3) Your child will feel good about herself. Last year, my partner’s daughter, Rowan, took the PARCC (Common Core) test in New York City for 4th grade. When she began practicing for the test, she struggled a lot. Her parents stepped in to help so that she would feel prepared. It took many hours of work on her part, but by test day, she felt confident that she knew just what to expect. Emerging from the test, she was tired, but felt good about her performance. A few months later, her scores came in and they were excellent. In New York City, 4th grade test scores are used to determine which school a child gets into for middle school. Rowan’s scores qualified her for the school she most wanted to attend. This was a lesson to Rowan that if you work hard, you can achieve your goals. If you can give your child this kind of positive experience around taking an important test, it will give her confidence that she can handle all the tests that are surely in her future.
4) There’s value in preparing for this test. Years ago, when my kids were little and time was taken in class to teach them how to take the state test, I felt it was a waste. With the new Common Core standards, I don’t feel that way. To get ready for this test, kids are learning how to cite evidence from primary or secondary sources to support their point of view and show why they believe their analysis in essays is correct. They are taught to lay out the reasoning behind their answers to math questions. These are important thinking and communication skills that will serve our kids for school and for life. They are not just skills that apply to taking a test.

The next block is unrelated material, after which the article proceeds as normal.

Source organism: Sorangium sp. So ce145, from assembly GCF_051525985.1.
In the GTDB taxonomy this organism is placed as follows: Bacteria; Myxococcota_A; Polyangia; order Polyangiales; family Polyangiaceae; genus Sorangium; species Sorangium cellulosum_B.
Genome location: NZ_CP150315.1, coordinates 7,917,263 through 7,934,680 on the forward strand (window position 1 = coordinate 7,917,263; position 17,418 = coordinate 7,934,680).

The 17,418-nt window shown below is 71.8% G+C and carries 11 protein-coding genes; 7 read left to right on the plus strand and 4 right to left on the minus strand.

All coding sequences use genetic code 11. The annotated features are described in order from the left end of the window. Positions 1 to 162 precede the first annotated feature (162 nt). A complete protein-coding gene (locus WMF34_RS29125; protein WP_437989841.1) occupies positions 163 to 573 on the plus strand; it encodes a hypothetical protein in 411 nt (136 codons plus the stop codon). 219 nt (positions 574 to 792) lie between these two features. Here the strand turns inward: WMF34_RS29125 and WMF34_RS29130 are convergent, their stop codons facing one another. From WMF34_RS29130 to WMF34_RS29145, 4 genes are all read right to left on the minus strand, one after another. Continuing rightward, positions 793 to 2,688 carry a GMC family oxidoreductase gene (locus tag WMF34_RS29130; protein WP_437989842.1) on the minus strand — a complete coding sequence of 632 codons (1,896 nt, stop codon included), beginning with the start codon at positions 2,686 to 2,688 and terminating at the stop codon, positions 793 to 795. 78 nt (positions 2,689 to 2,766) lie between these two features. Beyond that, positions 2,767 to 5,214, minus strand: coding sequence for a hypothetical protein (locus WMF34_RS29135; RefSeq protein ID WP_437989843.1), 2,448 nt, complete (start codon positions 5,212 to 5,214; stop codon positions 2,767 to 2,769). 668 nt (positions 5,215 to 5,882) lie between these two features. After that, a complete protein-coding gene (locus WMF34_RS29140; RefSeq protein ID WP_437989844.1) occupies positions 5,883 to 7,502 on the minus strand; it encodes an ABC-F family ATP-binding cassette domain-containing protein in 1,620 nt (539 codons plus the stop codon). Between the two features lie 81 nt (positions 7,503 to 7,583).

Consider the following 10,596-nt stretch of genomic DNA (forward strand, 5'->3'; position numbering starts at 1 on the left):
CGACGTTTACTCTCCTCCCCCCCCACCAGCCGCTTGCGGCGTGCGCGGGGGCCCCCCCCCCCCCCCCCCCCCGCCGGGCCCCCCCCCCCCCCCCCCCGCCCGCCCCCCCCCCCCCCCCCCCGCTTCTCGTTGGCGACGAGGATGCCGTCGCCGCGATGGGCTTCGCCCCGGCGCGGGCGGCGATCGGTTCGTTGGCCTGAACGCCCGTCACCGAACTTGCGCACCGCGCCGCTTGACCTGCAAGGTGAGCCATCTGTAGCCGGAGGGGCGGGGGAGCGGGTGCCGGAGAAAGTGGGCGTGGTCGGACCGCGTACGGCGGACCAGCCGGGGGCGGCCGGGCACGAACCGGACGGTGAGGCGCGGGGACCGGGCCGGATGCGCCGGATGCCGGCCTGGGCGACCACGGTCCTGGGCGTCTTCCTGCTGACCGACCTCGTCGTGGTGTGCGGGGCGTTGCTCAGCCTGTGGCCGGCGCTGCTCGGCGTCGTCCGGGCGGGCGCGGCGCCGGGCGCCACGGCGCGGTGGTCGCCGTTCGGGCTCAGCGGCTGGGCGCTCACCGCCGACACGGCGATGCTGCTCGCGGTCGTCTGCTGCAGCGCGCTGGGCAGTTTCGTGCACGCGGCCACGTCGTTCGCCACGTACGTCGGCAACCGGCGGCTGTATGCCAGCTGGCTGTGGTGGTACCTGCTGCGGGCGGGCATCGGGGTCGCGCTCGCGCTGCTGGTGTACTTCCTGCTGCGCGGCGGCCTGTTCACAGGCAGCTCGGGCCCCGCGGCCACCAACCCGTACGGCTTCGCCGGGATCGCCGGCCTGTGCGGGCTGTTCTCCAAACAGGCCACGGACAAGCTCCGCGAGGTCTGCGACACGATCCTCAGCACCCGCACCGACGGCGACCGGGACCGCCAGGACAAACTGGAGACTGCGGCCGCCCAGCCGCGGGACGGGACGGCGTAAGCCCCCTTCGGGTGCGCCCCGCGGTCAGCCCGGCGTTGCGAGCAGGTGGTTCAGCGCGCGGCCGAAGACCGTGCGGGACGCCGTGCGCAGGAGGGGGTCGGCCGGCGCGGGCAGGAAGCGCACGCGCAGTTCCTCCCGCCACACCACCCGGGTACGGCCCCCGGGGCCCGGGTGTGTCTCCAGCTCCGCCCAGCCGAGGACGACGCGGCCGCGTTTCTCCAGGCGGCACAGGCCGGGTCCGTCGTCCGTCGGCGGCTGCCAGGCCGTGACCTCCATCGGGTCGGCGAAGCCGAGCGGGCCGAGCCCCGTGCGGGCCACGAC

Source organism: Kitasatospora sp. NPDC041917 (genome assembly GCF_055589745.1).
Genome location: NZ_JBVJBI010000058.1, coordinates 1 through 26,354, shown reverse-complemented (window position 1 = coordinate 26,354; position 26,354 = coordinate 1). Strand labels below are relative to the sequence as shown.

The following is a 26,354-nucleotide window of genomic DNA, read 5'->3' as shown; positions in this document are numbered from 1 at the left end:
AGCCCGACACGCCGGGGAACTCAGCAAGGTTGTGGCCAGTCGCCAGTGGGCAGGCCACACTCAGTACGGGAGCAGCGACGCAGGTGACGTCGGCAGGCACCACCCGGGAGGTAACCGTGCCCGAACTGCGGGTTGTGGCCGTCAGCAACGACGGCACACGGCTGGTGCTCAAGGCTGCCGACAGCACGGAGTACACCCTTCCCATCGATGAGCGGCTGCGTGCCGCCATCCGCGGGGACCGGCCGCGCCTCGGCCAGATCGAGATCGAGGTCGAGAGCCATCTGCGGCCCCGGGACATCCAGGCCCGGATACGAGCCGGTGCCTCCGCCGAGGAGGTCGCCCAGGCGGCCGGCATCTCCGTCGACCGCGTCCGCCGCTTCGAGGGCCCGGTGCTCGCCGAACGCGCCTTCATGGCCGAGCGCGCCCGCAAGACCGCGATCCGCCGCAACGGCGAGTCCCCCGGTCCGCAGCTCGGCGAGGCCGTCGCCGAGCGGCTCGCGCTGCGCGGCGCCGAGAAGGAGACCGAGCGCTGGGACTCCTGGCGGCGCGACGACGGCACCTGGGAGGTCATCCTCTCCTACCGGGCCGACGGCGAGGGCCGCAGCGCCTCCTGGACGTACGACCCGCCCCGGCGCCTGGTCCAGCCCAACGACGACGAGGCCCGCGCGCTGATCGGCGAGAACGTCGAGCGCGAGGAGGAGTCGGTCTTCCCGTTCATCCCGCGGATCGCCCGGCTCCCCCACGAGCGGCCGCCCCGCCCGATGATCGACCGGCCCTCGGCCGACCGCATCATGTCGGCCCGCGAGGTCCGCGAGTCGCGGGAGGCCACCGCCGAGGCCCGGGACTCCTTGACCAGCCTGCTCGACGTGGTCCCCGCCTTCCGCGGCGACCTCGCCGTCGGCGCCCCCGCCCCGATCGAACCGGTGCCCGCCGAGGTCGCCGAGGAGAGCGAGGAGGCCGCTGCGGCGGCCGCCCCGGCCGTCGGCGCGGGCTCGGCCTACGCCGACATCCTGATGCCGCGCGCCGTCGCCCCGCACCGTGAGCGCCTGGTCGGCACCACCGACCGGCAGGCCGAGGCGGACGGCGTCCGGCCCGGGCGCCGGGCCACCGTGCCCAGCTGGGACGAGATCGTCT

5) What message do you want to send? Life is tough and it certainly isn’t fair. There are challenges ahead for your child and mine. What kind of message are we sending our kids if we let them opt out of things because they are too hard or (in our opinion) meaningless, unfair or a waste of time? If your child faces adversity – say, standing up to bullies, changing schools, or confronting a family illness or crises, you want him to know that he has the ability to handle the pressures that comes with these difficult life tests. I believe this starts with not opting out of the tests our schools expect our kids to take. If your child has to struggle or fail, let him do it in school, on a test, when he’s young and you are there to catch him and help him get back on his feet. Teach your child that you don’t run away from tests – even the tests you don’t think are fair or right. You prepare for them, take them on, and learn whatever you can from the experience.
It’s a lot easier to stay home in protest (and what kid wouldn’t want to protest a test!) than it is to focus and think your way through a challenging math and English Language Arts exam.
For my kid, I’d opt for the latter.